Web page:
2012 LZ1 Flyby Tonight; Pesky Asteroids Could Get Laser Treatment

Animation of 2012 LZ1 compiled from 10-second exposures with a 78" telescope June 13.

Amateur astronomers with 10-inch or larger telescopes can watch newly discovered near-Earth asteroid 2012 LZ1 slowly crawl from northern Sagittarius into southern Aquila tonight. Although it’s on the larger side – between 984 to 2,300 feet across – LZ1 will be faint because it won’t pass as close as several other notable Earth approachers have this year.

Minimum distance from Earth occurs early this evening around 8 p.m. CDT when the giant rock will be 3.4 million miles away or about 14 times the distance of the moon. Thanks to Ernesto Guido, Nick Howes and Giovanni Sostero we can watch it stroll across the sky (left).

LZ1 will shine meekly at 14th magnitude (very faint) and move about 20 arc minutes or 2/3 the width of the full moon an hour to the northeast. That’s quick it enough to notice its movement over several minutes time through a telescope. If you have clouds tonight, the asteroid will be out again tomorrow night June 15 and appear only slightly fainter.

To plot its position, please stop by JPL’s Horizons website, select your city and click the Generate Ephemeris link. You’ll be taken to a table of Universal times (Remember to subtract 4 hours for EDT, 5 for CDT and so on) and positions which you can plot on a detailed sky chart. You can also grab 2012 LZ1’s orbital elements to plunk into your own sky charting program by going HERE and typing the name into the search box.

One idea for deflecting potentially dangerous asteroids uses "mirror bees", small satellites equipped with mirrors that focus sunlight on the asteroid to vaporize rocks and create thrust. Credit: The Planetary Society

While this asteroid poses no threat to our planet, some day, whether this year or 100,000 years from now, astronomers will discover a significant space rock on a collision course with Earth. You’ve probably heard of ideas on how we might deflect or destroy such an object before it becomes our nemesis. These range from using nuclear bombs to blast it to bits to landing a type of rocket thruster on its surface that would continuously fire, slowly changing the body’s orbit. We might also send a swarm of small satellites equipped with mirrors to focus sunlight and vaporize rocks on the asteroid’s surface. The gas created would drive the body out of harm’s way.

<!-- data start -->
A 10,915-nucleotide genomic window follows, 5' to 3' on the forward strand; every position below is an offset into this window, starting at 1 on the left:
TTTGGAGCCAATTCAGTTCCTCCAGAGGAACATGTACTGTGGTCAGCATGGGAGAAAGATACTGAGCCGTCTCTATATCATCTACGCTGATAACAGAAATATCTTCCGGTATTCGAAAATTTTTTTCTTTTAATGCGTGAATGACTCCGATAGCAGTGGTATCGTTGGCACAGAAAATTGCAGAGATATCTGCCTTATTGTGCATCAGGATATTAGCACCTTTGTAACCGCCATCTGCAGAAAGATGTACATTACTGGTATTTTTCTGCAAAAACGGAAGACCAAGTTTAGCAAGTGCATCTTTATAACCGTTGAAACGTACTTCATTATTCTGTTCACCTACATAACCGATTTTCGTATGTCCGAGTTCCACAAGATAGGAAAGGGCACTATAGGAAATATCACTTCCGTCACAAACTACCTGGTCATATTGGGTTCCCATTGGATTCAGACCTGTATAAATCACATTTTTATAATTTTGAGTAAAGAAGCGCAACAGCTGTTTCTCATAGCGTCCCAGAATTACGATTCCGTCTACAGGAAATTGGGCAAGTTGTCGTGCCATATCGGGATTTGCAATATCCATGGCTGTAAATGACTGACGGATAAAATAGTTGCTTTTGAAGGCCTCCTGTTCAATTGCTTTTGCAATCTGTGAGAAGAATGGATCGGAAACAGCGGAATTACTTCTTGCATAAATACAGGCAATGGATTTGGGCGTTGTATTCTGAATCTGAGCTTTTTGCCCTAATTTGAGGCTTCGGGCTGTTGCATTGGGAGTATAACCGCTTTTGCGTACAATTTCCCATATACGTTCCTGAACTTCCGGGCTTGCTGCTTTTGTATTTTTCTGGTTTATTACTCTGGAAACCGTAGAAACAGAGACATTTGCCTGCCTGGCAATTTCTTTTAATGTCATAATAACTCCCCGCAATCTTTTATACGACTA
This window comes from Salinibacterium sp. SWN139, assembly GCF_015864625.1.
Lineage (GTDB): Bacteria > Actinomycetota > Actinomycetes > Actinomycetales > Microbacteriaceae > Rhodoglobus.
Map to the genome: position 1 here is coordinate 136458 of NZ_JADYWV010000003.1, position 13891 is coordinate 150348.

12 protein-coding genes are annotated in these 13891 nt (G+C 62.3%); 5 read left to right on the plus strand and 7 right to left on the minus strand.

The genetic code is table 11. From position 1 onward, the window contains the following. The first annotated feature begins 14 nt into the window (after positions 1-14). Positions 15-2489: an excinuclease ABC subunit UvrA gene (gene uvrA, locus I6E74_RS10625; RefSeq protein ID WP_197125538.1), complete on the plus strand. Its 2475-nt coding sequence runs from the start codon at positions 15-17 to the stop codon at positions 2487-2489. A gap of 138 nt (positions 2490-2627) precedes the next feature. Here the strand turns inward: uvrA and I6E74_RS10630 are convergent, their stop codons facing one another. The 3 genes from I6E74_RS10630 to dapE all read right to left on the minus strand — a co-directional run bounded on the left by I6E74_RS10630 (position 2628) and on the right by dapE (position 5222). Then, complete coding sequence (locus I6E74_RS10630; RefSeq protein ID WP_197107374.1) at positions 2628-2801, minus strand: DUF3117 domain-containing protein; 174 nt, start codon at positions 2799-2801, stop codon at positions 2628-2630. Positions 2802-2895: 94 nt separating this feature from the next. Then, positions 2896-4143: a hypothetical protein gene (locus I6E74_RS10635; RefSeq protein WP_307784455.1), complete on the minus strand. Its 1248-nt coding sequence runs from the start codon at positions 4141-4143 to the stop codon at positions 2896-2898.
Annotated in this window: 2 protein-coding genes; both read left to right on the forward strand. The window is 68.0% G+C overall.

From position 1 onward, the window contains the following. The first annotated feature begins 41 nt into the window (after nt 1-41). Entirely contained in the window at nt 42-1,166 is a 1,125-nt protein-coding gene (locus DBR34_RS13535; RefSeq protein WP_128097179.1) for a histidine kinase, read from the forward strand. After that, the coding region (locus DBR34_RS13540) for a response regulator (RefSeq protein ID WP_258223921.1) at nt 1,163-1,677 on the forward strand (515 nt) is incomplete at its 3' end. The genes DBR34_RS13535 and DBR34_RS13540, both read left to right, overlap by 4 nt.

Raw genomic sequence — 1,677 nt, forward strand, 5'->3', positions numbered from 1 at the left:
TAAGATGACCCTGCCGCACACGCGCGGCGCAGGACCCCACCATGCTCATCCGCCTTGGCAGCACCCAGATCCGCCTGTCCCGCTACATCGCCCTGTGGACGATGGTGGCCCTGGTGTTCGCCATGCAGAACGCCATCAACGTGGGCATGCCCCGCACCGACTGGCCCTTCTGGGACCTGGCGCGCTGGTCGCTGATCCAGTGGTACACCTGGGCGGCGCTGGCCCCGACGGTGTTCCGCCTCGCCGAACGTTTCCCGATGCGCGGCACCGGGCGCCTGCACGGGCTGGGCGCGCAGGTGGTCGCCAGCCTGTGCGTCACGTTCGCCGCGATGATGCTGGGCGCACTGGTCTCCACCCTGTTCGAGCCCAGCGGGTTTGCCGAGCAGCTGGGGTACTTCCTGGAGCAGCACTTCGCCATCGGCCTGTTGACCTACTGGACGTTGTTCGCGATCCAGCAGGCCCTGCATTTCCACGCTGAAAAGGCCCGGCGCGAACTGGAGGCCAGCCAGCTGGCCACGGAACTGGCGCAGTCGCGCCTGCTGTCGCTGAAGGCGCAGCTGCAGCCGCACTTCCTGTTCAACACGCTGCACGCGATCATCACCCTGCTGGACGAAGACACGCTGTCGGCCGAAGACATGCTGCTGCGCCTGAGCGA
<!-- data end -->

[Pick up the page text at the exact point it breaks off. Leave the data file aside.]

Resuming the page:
A U.S. military scientist operates a powerful blue laser in a lab. Click photo to learn how lasers work.

In a new twist, two researchers at University of
Strathclyde in Scotland suggest we deploy solar-powered lasers. Similar to sunlight, the lasers would cook rock into streams of hot vapor, pushing the asteroid off course and hopefully saving the planet.  The advantage of lasers vs. sunlight is that the satellites could do their beaming from a much greater distance, avoiding getting cameras and sensors sandblasted and ruined by rock dust. To read more about this intriguing idea, click HERE.

Comet C/2011 L4 PANSTARRS on June 9, 2012 from Port Wing, Wis. Credit: William Wiethoff

I also wanted to update you on Comet L4 PANSTARRS, which is expected to become a bright morning comet next March. PANSTARRS continues its slow westward trek through Scorpius on its way to Libra the Scales tomorrow night. I followed the comet two nights ago and found the little guy shining at magnitude 12.5.

If you’re planning to observe it, look for a very small blob with a brighter center. On close scrutiny you might be able to see the comet’s coma extending to the east as a small hood visible in the photo at right. Use the chart and link below to guide you there.

Chart showing Comet L4 PANSTARRS (see below for details) each night around 11 p.m. CDT now through June 22. North is up and east to the left. Click chart to go to a larger, easier-to-read version you can download. Credit: Emil Bonnano's MegaStar software

14 Responses

  1. Robert Williams